Currently, if you’re 50 or older you may contribute an additional $6,500 to your 401(k) on top of the $20,500 annual federal limit. Under the retirement package, those between ages 60 and 64 (the final range may be narrower) may be allowed to contribute $10,000, instead of $6,500.

    Wrong answer. These are individuals who are already contributing the 402(g) limit, $22,500 in 2023 (and that doesn’t include the employer contribution). The median 401(k) contribution is ~$100T (when you include Medicare Part A, B and D).

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    1. From James Freeman, WSJ – if you are wondering whether America can afford to keep spending Trillions, including billions funding border security for countries we have never committed to defend, all funded with debt:

      America’s Top Priority
      Let’s hope that the United States Treasury never faces a funding crisis. But when congressional leaders cite military assistance to a country the U.S. does not have a treaty obligation to defend as the priority in negotiations over the federal budget, taxpayers have to wonder if they understand the debt burden. One can support Ukraine while also recognizing that a financially strapped United States wouldn’t be able to do much good in the world.

      A recent report from the Peter G. Peterson Foundation notes that “as interest rates on U.S. Treasury securities rise, so too will the federal government’s borrowing costs. The United States was able to borrow cheaply to respond to the pandemic because interest rates were historically low. However, as the Federal Reserve increases the federal funds rate, short-term rates on Treasury securities will rise as well — making some federal borrowing more expensive.” The foundation cites analysis from the Congressional Budget Office that given recent events may already be too optimistic but is still plenty concerning. The Foundation writes:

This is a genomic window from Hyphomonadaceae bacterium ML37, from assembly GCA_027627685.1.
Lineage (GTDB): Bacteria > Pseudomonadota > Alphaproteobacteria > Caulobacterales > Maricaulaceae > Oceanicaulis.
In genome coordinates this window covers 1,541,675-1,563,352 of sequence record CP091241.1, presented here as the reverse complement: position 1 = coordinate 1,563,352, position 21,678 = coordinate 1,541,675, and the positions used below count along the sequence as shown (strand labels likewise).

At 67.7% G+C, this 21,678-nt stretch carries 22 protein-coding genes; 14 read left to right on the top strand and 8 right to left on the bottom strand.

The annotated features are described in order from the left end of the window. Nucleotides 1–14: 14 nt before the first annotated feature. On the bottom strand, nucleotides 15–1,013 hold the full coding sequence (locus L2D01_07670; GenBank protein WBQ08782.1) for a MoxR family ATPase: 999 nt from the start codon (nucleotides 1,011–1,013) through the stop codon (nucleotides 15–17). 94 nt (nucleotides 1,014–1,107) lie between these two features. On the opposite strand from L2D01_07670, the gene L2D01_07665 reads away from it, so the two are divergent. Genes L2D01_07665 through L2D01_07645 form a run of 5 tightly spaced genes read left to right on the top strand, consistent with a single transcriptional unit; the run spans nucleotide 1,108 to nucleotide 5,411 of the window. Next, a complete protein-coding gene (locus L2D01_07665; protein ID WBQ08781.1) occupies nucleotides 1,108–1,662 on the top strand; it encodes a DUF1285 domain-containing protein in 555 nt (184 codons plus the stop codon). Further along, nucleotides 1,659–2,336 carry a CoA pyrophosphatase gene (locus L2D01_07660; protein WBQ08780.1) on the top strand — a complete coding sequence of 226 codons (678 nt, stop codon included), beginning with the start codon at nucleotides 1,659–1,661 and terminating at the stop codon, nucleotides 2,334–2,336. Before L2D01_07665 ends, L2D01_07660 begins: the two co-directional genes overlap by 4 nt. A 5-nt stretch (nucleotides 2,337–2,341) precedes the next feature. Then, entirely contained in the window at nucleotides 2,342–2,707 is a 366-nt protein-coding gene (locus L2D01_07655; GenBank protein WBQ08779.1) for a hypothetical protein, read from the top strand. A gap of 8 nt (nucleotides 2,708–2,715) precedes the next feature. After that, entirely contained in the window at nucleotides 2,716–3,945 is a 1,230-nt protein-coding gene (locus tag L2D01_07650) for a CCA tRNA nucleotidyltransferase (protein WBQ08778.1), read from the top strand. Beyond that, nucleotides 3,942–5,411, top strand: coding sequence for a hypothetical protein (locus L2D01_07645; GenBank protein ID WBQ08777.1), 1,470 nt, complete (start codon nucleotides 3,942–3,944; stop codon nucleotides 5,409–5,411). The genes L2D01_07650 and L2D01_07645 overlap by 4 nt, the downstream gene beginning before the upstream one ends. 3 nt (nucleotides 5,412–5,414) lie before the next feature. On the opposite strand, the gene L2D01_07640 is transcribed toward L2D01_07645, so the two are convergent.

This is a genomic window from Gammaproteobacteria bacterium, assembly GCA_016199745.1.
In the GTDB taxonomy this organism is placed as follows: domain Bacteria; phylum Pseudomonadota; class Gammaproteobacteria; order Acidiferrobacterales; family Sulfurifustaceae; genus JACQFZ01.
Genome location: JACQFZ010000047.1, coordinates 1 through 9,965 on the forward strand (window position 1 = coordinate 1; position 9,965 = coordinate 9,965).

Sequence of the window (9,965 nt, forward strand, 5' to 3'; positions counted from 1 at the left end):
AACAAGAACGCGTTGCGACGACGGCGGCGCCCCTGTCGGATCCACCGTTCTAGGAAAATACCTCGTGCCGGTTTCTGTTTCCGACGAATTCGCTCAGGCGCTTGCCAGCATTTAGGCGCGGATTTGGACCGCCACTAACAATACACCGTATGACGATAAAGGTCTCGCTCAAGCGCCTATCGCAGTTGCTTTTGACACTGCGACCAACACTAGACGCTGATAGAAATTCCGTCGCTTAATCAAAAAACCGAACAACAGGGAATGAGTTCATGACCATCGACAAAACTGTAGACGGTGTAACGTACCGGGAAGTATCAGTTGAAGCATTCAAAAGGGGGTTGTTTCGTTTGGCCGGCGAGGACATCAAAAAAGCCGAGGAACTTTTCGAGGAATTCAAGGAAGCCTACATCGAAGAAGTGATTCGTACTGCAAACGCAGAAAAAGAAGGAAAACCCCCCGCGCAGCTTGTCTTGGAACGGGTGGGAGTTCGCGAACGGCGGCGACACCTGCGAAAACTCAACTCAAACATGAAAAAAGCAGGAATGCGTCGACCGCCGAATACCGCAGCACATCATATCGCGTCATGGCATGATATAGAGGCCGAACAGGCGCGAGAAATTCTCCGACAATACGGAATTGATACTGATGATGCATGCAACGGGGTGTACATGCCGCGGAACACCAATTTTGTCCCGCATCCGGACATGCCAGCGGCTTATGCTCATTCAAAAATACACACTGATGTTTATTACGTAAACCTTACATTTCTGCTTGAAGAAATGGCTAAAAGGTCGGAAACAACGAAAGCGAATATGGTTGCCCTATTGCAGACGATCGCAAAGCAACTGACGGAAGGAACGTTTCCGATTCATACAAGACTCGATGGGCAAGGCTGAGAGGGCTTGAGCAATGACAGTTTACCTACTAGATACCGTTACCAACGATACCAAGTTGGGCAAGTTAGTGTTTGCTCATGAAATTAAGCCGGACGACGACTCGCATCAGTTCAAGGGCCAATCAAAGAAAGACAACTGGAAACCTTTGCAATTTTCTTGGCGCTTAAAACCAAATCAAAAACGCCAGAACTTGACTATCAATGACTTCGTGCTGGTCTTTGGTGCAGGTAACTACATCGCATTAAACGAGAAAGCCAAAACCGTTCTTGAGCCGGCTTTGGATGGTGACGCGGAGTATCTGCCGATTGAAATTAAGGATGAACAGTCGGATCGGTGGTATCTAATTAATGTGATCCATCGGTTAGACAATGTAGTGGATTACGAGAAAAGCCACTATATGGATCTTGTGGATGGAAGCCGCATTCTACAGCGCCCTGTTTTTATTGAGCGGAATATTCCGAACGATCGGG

According to CBO’s projections, interest payments would total around $66 trillion over the next 30 years and would take up nearly 40 percent of all federal revenues by 2052. Interest costs would also become the largest “program” over the next few decades — surpassing defense spending in 2029, Medicare in 2046, and Social Security in 2049…

      CBO estimates that by 2052, interest costs are projected to be nearly three times what the federal government has historically spent on R&D, nondefense infrastructure, and education, combined.
      Each new congressional spending splurge only moves the financial reckoning closer to the present.

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      1. Ominous clouds ahead and leadership across the board asleep at the wheel. If there is any reason to have confidence that our country isn’t being dismantled and run into the ground, I haven’t seen it.

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    2. Oops, last sentence truncated a phrase. Should have read: The median 401(k) contributoin is < $3,500 per year, while the unfunded liability is ~$100T (when you include Medicare part A, B and D).

      sorry